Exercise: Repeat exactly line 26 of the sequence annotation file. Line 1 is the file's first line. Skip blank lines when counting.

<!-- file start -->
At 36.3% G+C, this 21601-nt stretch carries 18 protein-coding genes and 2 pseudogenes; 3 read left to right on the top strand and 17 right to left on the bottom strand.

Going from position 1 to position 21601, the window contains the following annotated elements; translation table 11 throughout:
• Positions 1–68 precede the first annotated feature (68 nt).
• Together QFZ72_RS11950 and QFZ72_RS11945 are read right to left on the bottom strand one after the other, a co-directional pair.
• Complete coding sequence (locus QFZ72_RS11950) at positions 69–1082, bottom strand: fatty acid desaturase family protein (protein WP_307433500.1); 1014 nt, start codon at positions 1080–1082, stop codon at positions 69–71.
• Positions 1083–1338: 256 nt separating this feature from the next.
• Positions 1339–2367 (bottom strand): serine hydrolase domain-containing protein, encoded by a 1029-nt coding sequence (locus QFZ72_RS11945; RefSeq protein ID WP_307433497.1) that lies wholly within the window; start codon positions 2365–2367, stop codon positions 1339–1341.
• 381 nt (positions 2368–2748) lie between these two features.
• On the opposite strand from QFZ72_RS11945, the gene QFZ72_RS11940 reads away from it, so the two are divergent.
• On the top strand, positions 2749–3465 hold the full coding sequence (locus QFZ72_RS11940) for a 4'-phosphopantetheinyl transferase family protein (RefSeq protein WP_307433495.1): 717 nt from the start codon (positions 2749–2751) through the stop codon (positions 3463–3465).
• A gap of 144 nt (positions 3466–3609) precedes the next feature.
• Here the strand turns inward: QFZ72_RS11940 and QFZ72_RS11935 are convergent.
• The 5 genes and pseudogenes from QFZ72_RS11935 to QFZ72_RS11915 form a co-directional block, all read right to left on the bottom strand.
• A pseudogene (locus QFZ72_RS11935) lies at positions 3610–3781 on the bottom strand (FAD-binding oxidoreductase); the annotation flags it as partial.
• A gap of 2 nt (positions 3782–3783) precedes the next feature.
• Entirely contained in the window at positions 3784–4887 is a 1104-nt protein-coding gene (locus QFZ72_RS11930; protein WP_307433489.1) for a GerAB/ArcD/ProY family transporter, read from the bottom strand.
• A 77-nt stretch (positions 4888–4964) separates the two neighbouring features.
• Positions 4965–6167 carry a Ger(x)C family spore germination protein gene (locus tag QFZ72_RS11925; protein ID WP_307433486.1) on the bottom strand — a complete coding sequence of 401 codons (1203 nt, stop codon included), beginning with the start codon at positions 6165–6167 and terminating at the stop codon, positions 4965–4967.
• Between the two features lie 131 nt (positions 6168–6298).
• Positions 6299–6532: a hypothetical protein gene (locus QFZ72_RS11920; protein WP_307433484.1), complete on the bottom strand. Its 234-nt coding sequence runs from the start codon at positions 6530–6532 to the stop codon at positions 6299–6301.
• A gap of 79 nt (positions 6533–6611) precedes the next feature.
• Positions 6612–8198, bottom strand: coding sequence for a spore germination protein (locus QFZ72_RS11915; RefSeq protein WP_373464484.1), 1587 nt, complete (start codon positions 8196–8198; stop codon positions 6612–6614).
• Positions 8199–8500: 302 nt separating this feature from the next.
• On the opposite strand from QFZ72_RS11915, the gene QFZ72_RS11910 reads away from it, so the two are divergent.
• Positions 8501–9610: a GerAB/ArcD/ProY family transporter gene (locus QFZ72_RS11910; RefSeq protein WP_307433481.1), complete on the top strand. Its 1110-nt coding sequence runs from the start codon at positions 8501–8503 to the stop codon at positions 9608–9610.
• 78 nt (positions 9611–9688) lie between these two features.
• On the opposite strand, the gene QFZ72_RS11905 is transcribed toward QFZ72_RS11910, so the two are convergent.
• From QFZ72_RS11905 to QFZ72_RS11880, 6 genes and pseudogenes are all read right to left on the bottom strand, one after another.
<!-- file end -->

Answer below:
• 78 nt (positions 9611–9688) lie between these two features.